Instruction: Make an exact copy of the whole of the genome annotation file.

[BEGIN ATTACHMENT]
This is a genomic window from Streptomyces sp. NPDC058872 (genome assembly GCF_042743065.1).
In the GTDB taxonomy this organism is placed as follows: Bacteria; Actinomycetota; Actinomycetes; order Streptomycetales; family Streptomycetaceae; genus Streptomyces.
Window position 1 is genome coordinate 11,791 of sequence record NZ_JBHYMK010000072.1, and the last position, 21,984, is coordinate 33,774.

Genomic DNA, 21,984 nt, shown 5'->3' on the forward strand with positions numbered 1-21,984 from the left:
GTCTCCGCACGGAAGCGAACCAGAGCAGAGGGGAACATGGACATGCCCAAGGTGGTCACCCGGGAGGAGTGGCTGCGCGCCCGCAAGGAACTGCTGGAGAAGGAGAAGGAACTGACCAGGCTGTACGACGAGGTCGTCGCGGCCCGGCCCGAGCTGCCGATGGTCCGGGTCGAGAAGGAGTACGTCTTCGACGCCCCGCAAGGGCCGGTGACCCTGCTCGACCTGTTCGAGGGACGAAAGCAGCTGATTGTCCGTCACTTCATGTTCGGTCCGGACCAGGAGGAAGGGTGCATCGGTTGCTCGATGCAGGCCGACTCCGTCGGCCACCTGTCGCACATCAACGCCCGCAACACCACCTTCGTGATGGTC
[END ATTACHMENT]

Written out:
This is a genomic window from Streptomyces sp. NPDC058872 (genome assembly GCF_042743065.1).
In the GTDB taxonomy this organism is placed as follows: Bacteria; Actinomycetota; Actinomycetes; order Streptomycetales; family Streptomycetaceae; genus Streptomyces.
Window position 1 is genome coordinate 11,791 of sequence record NZ_JBHYMK010000072.1, and the last position, 21,984, is coordinate 33,774.

Genomic DNA, 21,984 nt, shown 5'->3' on the forward strand with positions numbered 1-21,984 from the left:
GTCTCCGCACGGAAGCGAACCAGAGCAGAGGGGAACATGGACATGCCCAAGGTGGTCACCCGGGAGGAGTGGCTGCGCGCCCGCAAGGAACTGCTGGAGAAGGAGAAGGAACTGACCAGGCTGTACGACGAGGTCGTCGCGGCCCGGCCCGAGCTGCCGATGGTCCGGGTCGAGAAGGAGTACGTCTTCGACGCCCCGCAAGGGCCGGTGACCCTGCTCGACCTGTTCGAGGGACGAAAGCAGCTGATTGTCCGTCACTTCATGTTCGGTCCGGACCAGGAGGAAGGGTGCATCGGTTGCTCGATGCAGGCCGACTCCGTCGGCCACCTGTCGCACATCAACGCCCGCAACACCACCTTCGTGATGGTC